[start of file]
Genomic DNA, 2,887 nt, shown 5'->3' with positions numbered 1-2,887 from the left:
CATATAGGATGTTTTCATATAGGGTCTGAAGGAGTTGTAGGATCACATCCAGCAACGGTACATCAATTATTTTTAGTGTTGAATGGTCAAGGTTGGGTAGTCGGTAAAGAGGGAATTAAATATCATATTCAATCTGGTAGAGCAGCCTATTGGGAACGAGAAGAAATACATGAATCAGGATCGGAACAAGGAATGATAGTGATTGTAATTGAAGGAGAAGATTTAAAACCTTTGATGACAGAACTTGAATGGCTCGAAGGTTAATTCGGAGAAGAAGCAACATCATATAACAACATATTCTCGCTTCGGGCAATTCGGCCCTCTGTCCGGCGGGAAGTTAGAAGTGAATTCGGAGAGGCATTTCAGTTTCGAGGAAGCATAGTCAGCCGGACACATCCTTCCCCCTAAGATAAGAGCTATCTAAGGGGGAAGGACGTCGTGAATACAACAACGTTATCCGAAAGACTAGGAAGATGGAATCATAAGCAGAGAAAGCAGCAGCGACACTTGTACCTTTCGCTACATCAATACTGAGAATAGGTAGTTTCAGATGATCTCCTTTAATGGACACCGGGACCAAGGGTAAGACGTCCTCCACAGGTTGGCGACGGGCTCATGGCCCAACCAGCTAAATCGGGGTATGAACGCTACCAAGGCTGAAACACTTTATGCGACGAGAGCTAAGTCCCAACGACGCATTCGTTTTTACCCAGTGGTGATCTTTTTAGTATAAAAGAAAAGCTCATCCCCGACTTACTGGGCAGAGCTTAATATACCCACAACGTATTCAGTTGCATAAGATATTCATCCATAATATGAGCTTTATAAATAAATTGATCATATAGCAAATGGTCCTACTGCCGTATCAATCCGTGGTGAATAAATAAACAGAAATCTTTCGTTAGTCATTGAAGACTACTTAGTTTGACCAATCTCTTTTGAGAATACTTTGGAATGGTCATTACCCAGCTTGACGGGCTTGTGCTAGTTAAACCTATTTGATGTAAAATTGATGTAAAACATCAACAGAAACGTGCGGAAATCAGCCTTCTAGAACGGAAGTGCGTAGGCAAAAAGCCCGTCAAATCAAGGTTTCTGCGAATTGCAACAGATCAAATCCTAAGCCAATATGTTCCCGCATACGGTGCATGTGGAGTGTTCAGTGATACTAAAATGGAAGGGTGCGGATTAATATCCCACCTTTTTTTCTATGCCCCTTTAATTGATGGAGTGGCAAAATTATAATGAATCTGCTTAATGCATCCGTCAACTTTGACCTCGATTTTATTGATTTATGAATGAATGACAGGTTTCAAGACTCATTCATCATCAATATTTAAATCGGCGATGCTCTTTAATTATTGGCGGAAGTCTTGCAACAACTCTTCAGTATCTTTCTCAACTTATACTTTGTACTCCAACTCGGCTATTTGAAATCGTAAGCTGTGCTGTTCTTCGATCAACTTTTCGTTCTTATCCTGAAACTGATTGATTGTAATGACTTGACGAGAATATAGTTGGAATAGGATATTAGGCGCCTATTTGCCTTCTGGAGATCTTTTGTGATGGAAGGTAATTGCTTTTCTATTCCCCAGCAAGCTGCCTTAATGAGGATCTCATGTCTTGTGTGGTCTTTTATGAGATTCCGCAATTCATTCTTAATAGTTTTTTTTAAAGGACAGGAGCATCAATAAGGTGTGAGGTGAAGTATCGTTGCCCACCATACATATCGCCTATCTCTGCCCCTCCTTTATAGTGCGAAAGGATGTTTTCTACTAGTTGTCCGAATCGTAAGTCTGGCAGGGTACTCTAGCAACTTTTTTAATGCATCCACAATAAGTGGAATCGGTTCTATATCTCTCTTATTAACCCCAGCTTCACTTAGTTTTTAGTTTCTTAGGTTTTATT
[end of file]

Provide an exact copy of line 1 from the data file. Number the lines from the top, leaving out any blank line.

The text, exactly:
Genomic DNA, 2,887 nt, shown 5'->3' with positions numbered 1-2,887 from the left: